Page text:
All I ever promise is a fair shake, and knifemakers/distributors know up front that nobody has any influence over my final review. I don’t make any promises on a knife review before they are tested and pass muster.

Most knives (With the exception of parangs, machetes, kurkis and bolos!) start out in the kitchen, where they are used for a variety of culinary tasks. This depends on what’s cooking, and what needs to be cut up.  A knife will be used to disjoint chickens, cut up beef and pork; slice tomatoes, bread, vegetables etc. If the handle, blade and design don’t work out well for most mundane tasks, the review goes no further. (More on that below.)

Naturally, some of the thicker blade styles are not going to be the best slicers, but that is taken into account and in the context of my task. And a fillet knife is not going to be the best whittler or gutting knife. Nor does every knife work well as a culinary tool compared to one that’s designed for that purpose. I get that. But, I’m in the kitchen a lot and it’s easy to begin testing a new knife. So I start there.

Once the knife gets out of the kitchen, I use the knife for its intended purpose. A hunting knife gets used to process big game, cut meat or butcher. A bushcrafter is used for carving, whittling etc. A slicer will be used on bread and meat. A fillet knife will be used to fillet fish or for boning out meat.

I’ll cut up manila rope, corrugated cardboard and whittle hardwood to test the edge-holding ability. If I have not used a particular steel from that knife maker before, I may purposefully dull it so that I can check out how hard it is to re-sharpen.

Handle shape is very important, because one size doesn’t fit all. What works for me, may not work for you. Just because a handle or style isn’t just right for me doesn’t make mean it will be rejected.

The handle on this Trakker Companion never became unsafe to use.

The handle on this Trakker Companion never became unsafe to use, even when covered with turkey fat.

In fact, when I try out a knife and it doesn’t perform to my expectations, I may farm it out to an expert and get another opinion. This happened with the Bark River Trakker Companion. This high quality knife didn’t work for me, so I sent it to an expert outdoorsman for another look. I had similar experiences with the excellent Zoe Crist Santa Fe.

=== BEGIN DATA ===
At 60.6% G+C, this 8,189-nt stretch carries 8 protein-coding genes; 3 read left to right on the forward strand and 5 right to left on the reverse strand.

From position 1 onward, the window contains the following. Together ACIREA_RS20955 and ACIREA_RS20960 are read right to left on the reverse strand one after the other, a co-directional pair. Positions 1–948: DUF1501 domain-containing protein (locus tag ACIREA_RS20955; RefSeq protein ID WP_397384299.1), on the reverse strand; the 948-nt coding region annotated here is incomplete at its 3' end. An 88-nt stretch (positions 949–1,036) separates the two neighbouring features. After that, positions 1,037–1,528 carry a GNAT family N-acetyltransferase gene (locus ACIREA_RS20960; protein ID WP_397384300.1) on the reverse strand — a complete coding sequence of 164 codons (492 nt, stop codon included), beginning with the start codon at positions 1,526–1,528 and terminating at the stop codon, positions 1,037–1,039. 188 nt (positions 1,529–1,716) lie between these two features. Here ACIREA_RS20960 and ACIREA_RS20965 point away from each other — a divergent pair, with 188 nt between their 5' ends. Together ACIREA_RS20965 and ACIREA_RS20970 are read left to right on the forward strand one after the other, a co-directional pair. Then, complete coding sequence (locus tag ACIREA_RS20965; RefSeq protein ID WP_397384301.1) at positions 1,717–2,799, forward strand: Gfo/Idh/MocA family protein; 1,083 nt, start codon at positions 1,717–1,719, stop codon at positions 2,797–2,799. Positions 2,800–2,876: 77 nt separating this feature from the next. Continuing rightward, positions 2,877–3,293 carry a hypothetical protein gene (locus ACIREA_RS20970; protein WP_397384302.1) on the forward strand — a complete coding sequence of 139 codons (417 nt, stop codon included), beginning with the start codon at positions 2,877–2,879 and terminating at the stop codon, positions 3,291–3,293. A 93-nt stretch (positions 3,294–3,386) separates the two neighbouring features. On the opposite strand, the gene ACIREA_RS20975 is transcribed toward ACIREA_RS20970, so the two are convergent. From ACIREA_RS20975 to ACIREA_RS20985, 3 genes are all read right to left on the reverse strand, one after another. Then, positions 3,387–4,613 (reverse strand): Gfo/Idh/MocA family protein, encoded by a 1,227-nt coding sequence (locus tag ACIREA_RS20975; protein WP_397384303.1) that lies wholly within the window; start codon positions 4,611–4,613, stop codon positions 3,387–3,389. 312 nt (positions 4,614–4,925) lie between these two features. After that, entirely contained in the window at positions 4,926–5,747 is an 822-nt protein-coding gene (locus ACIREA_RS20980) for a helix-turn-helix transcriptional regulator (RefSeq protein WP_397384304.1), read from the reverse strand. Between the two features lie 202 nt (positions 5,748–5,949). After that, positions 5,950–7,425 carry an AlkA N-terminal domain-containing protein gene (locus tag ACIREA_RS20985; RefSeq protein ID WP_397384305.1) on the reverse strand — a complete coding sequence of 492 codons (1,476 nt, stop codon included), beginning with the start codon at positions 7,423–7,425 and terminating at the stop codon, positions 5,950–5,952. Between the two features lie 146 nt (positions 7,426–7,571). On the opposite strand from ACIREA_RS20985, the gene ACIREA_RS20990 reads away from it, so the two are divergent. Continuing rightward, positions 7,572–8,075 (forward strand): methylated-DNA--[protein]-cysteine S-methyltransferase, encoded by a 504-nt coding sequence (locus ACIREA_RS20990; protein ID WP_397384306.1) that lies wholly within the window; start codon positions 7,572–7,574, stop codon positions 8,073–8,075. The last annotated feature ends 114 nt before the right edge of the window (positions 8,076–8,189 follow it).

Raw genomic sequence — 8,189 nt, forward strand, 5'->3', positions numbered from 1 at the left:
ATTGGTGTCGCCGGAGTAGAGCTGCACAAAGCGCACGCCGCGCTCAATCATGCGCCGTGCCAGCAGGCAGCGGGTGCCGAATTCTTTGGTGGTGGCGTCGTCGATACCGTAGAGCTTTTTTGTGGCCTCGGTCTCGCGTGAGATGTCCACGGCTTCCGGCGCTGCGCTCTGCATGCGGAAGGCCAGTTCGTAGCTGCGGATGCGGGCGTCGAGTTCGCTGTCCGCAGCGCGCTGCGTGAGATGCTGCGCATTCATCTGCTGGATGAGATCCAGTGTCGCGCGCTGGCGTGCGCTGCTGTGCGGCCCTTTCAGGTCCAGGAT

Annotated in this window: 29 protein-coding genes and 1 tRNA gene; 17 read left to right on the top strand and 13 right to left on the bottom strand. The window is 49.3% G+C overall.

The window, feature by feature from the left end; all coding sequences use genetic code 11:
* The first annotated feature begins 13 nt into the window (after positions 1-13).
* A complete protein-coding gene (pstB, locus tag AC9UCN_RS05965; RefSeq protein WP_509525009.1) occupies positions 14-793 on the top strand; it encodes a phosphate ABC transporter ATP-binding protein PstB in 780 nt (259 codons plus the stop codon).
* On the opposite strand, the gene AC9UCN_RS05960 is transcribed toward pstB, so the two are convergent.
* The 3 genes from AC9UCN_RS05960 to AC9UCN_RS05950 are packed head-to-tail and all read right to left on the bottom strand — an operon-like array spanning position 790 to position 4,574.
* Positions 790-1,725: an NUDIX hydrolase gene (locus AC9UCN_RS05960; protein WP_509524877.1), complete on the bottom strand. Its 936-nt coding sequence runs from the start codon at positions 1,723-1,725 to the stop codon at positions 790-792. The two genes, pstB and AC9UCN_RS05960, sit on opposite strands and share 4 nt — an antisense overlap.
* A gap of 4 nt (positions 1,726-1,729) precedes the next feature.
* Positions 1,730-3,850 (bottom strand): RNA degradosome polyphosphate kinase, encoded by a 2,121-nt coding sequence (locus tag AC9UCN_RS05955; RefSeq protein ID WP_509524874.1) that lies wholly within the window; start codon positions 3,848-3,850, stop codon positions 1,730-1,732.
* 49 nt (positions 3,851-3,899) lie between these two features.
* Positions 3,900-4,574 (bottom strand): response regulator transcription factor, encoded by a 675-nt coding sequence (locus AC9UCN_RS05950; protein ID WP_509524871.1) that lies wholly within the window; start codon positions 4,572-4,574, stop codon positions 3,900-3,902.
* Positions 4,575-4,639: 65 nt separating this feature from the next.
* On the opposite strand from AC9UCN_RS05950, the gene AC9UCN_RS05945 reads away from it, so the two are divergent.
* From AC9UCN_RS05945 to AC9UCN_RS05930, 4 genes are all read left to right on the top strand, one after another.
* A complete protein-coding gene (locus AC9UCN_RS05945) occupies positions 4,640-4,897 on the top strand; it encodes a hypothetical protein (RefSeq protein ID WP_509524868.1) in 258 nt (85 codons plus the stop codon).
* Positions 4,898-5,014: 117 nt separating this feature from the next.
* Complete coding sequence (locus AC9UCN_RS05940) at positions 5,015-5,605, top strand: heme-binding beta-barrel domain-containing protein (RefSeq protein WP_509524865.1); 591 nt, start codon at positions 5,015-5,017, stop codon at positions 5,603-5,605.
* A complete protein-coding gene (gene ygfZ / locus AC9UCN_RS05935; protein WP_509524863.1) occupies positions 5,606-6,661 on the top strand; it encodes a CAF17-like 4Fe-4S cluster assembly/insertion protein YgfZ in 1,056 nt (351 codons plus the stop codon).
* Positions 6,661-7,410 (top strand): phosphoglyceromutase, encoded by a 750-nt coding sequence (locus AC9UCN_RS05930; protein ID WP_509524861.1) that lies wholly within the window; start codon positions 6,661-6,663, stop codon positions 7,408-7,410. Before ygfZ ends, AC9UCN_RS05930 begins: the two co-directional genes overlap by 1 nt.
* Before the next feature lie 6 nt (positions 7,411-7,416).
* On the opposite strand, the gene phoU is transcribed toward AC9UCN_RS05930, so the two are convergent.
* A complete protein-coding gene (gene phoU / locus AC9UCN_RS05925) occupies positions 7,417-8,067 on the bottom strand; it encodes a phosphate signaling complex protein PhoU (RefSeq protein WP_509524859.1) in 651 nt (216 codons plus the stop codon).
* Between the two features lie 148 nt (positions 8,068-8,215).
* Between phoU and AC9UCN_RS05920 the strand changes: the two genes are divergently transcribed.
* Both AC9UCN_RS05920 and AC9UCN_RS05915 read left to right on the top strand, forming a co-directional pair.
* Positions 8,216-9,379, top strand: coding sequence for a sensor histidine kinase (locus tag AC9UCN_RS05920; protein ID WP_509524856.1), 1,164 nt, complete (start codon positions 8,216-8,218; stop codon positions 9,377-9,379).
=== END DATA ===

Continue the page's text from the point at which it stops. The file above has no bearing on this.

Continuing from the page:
As an active Boy Scout volunteer, I have access to some of the most rigorous knife testers in the world – a bunch of 12-year-old scouts working on their Wilderness Survival Merit Badge. I’ll loan knives to them for fire making, and any blade that survives that sort of torture is damned near bulletproof.

I don’t baton firewood for knife testing. That activity relies more on technique than knife quality. In fact, if you know what you’re doing, you can baton firewood with a butter knife. I also don’t chop or hack wood with a knife – that’s a job for a hatchet or axe.

I don’t routinely misuse knives as part of the testing process.  There is no point in abusing a knife to failure, unless durability and toughness needs to be proven.

I’ve been a cutlery enthusiast as long as I can remember, partially because I’ve been an outdoors guy for most of my life. IMO, you can’t have a good kitchen tool without considering your survival needs. Your knife may be the only tool you have in a survival situation, so I want to make sure you get a good one.

For me, reviewing knives is a win-win. I get to try out new knives, and write about them. I love the never-ending search for that mythical best all-around knife, the best survival knife, the best bushcrafter knife etc.  Thanks for reading the website and allowing me to have a “job” I love!

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CHECK OUT LEON’S PERSONAL CACHE OF KNIVES FOR SALE